Math Teacher Steve Willott Uses Smart Phones in the Classroom to Engage His Students


By Andrew Reese

Coming after the short era of flip phones, smartphones are quickly becoming a staple in the average student’s toolbox. But, the limitless potential of smartphones makes it easy for students to find themselves straying away from their classwork and slipping into a game or social media platform.

“I’m pretty sure if you walked into a classroom and watched everyone in the class, each person would check their phone at least once,” senior Emilee Statzer said.

The usage of smartphones in class has increased exponentially over the past 10 years. This means teachers, such as math teacher Steve Willott, have to constantly adapt to the new trends and changing features with phones. Even before the smartphone came out teachers had to deal with advanced texters on flip phones.

“A lot of the kids were really good at staring at you with their hands in their pockets typing a text to their friends,” Willott said.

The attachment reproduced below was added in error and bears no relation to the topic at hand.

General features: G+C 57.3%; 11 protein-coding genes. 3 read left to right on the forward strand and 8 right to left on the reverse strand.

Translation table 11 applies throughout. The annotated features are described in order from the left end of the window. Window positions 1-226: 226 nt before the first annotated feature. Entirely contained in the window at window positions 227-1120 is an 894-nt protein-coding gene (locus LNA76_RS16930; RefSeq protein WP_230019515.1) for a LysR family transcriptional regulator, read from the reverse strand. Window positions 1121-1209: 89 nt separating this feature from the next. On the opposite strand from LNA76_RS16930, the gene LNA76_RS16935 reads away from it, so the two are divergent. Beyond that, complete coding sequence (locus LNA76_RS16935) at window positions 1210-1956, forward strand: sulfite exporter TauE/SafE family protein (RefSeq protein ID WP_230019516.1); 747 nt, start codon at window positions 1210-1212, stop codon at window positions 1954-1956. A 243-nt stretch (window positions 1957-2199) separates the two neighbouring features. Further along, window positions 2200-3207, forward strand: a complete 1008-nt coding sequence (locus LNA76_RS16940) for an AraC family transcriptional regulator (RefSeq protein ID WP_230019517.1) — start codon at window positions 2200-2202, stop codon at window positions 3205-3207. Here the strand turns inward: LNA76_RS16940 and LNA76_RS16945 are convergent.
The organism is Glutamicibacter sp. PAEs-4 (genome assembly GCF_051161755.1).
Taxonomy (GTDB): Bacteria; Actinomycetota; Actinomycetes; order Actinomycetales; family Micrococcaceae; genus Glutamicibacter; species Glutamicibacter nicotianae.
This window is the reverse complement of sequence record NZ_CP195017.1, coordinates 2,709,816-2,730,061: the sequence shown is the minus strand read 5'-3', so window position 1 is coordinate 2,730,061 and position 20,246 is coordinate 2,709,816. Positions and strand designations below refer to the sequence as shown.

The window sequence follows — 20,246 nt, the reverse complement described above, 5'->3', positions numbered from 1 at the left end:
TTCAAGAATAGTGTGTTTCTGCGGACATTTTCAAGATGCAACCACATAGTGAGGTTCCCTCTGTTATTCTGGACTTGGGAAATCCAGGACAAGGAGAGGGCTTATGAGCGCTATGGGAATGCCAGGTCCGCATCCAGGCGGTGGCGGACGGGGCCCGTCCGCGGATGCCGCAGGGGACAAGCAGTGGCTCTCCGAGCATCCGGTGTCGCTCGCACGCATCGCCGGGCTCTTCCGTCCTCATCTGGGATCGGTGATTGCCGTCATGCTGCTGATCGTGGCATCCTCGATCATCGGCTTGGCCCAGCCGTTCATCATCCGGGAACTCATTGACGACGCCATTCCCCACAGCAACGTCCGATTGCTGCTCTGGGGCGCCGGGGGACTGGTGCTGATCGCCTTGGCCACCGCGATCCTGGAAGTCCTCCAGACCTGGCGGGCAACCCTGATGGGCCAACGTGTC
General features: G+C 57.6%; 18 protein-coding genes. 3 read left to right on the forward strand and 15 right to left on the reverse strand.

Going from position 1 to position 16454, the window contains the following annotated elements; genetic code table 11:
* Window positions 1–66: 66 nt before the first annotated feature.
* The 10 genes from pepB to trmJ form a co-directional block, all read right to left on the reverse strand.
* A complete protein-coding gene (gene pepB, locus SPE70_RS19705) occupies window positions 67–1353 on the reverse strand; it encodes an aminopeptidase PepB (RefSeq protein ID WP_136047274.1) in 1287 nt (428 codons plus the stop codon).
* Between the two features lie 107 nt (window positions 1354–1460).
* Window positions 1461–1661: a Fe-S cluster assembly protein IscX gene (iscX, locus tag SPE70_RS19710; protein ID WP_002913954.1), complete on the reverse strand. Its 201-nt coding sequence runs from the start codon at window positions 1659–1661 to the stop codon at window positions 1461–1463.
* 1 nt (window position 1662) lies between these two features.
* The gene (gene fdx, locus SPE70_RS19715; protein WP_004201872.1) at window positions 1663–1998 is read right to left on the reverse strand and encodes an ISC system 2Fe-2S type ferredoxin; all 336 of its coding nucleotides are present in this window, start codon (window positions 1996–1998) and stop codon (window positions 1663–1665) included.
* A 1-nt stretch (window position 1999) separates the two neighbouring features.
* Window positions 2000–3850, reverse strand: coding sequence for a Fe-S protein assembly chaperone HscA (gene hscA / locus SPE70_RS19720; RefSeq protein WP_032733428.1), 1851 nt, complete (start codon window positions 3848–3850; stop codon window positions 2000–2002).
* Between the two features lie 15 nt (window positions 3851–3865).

Willott is restyling his lesson plans in order to take his students phones and use them for more educational material. From Kahoot to Desmos, the online graphing calculator, Willott’s students have no shortage of fun activities that utilize their devices.

“It’s just a way faster, better use of our time,” Willott said.

However, the convenience of smartphones is a curse as much as it is a blessing. With the abundance and popularity of smartphones, they’ve become a constant nuisance for teachers trying to give lessons. Student’s reliance on their phones for entertainment and help with everyday tasks creates a strong pull to use them.

“I think if it’s just sitting there at least half of you wants to pick it up and not do anything productive for the next hour,” junior Jay Scott said.

Despite this downside, Willott has overcome it by making sure his students balance their electronic and non-electronic school work.

“There’s plenty of times where I’m not expecting the kids to bring the book with them,” Willott said. “I’ll say, ‘Just look this up. You can find this online,’ or something like that.”